The Eastern New Mexico News - Serving Clovis, Portales and the Surrounding Communities

High school sports to return to play

 

Last updated 5/30/2020 at 2:28pm



High school sports in New Mexico will start to re-surface this summer after grinding to a halt in March due to the COVID-19 pandemic. And it appears athletics will initially look a lot different than when they were last permitted in late winter.

Thursday, the New Mexico Activities Association released its guidance for a Phase 1 return to play, beginning June 15.

“That gives us a couple of weeks to get ready for what we need to get ready for in regard to getting all the PPE (personal protection equipment) that we need and so forth,” Clovis High Athletic Director Lonnie Baca said. “Hopefully we’ll have that in place and we can get started.”

“Me and my coaching staff, we’re just excited to have contact with the athletes,” Portales High Athletic Director Mark Gallegos said. “We know that there are restrictions, but we’re excited about having contact with our athletes. ... We’ll be making plans next week as to how we’re going to be doing that on the 15th of June.”

Among the NMAA document’s main directives, athletes working with coaches can occur in a ratio of no more than 5 to 1. Outdoors, there can only be a maximum of five groups of five people each, and the groups can’t rotate. Indoors, the maximum is three groups. And those numbers are allowed with the assumption that safe social distancing can be maintained with them; if it can’t then the numbers allowed are expected to be reduced.

All coaches have to be COVID tested before June 15. All coaches’ and players’ temperatures must be taken before every workout as part of a pre-screening process, and anyone with a temperature of more than 100.3 degrees should be sent home, NMAA has decided.

During Phase 1, athletes are to have no contact with others, there is to be no sharing of equipment, and no games or scrimmages are allowed.

Anyone who has flown out of state must self-quarantine for 14 days when they return. If they travel across state lines by means other than airplanes, individuals are only recommended to self-quarantine.

Schools are expected to create and implement “adequate cleaning schedules” for their athletic facilities, and that cleaning should include the usual steps, among them wiping down often-touched surfaces, hand-washing of at least 20 seconds, and keeping hand sanitizer readily available.

State guidelines for face coverings, which went into effect on May 16, are expected to be followed at all times.

“I’m just glad that we’re moving forward, getting something started,” Baca said.

There are also more specific guidelines. In cross country, track & field and golf, social distancing of 6 feet is required. No grouping is to be permitted in cross country and track & field.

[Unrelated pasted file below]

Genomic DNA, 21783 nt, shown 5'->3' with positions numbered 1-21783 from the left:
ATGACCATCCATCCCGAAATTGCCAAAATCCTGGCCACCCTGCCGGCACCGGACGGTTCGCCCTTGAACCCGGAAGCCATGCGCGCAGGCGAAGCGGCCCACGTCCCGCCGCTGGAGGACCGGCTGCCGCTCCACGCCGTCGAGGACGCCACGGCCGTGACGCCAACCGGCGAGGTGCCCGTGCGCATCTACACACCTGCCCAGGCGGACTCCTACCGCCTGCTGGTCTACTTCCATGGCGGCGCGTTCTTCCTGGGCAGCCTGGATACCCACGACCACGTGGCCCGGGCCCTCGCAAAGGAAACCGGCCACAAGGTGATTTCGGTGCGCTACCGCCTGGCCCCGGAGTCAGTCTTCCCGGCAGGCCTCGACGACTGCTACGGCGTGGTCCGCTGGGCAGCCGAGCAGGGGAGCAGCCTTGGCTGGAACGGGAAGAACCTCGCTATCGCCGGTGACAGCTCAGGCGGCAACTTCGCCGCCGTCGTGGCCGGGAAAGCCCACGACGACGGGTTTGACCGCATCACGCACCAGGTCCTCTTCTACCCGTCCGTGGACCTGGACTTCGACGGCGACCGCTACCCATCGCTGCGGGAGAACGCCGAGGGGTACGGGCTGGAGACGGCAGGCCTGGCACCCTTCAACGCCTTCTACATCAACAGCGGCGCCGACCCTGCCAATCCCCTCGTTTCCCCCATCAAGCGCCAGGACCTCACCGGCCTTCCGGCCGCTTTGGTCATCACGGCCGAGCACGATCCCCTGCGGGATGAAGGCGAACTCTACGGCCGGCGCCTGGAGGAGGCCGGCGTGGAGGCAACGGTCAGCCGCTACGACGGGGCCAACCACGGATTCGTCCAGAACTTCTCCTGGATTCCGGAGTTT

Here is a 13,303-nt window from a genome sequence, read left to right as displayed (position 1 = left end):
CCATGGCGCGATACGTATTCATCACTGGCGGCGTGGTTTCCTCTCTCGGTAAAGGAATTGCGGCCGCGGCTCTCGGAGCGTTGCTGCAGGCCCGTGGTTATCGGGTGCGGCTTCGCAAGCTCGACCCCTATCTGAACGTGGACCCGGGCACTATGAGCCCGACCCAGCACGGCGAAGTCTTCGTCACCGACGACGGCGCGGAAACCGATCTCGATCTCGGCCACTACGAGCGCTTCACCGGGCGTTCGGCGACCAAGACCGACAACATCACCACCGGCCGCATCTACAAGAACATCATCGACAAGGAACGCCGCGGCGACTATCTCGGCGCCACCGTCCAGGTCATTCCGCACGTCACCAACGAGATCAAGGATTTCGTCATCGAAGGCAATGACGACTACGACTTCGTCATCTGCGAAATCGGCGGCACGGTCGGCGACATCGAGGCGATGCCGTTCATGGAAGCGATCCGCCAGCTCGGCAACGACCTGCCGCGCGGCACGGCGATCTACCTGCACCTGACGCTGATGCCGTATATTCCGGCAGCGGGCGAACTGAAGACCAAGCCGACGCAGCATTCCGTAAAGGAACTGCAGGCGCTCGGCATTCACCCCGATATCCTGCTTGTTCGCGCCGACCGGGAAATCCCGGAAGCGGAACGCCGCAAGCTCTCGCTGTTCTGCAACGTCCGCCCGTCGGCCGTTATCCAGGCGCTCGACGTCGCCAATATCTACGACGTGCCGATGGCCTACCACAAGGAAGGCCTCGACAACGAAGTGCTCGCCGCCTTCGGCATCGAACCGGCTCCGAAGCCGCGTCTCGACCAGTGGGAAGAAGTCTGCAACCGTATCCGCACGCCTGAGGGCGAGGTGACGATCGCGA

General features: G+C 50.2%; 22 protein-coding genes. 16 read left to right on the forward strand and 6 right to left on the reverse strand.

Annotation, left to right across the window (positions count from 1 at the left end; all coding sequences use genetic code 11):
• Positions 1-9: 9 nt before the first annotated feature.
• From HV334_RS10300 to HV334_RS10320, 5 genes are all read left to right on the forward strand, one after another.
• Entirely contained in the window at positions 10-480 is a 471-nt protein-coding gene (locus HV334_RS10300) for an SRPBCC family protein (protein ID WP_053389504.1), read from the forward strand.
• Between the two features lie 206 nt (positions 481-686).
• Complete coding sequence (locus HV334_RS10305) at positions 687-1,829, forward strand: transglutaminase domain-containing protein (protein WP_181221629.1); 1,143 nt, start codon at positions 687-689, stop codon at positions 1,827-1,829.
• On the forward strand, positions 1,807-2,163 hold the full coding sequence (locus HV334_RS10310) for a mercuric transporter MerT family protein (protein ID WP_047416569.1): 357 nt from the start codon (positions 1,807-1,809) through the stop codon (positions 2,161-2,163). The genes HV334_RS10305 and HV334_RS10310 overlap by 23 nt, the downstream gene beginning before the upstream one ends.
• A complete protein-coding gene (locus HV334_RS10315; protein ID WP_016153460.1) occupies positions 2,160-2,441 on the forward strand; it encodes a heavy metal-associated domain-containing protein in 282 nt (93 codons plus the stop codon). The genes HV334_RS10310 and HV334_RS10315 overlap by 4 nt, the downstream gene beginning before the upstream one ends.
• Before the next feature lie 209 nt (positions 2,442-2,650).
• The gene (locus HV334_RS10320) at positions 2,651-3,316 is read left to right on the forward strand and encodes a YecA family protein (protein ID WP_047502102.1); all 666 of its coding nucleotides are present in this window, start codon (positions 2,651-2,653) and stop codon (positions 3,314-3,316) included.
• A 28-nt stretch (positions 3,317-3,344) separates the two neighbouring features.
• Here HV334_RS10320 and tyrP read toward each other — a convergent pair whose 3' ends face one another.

There is to be no sharing of tennis balls in that sport; players can use their own can of balls.

Each soccer and volleyball player should use his or her own ball in practices. Soccer players are permitted to only use their feet to maneuver the ball; no headers or use of hands are allowed.

Baseball and softball players should not share gloves or bats or throw any ball that is tossed among the team. Before an athlete uses the same ball as another, the ball should be cleaned.

Basketball and football players should not use the same ball among the team in practices.

In cheerleading and dance/drill, students may not practice or perform partner stunts or building. Chants, jumps, dances and tumbling without contact, as long as physical distancing is followed, are permitted.

Swimming pools remain closed for now. And the NMAA recommends that music activities continue to be restricted while the spread of respiratory droplets during singing and the playing of wind instruments is under investigation.

So the return is coming, but with strict guidelines.

“It’s going to cause some differences in regard to how we handle dealing with athletes as well as not allowing them to have any contact when they’re throwing footballs and throwing basketballs, whatever implements they have,” Baca said. “I think it’s going to be a conditioning phase; they talk about the last three months of de-conditioning our kids. ... Getting those kids together and getting them to work out I think will be good for us.

“I don’t know how long we’ll be in Phase 1,” Baca added. “I hope we get into Phase 2 as quickly as possible. I hope we allow our student athletes as well as our coaches to do a little more than they’re going to be allowed to do right now.”

But getting back on the road to normal could be encouraging.

“The guidelines that have been put forth are up to the school districts to decide if they’re going to start on the 15th,” Gallegos said. “There may be some that don’t want to start yet. But not Portales; we want to start with our kids on the 15th.”

 
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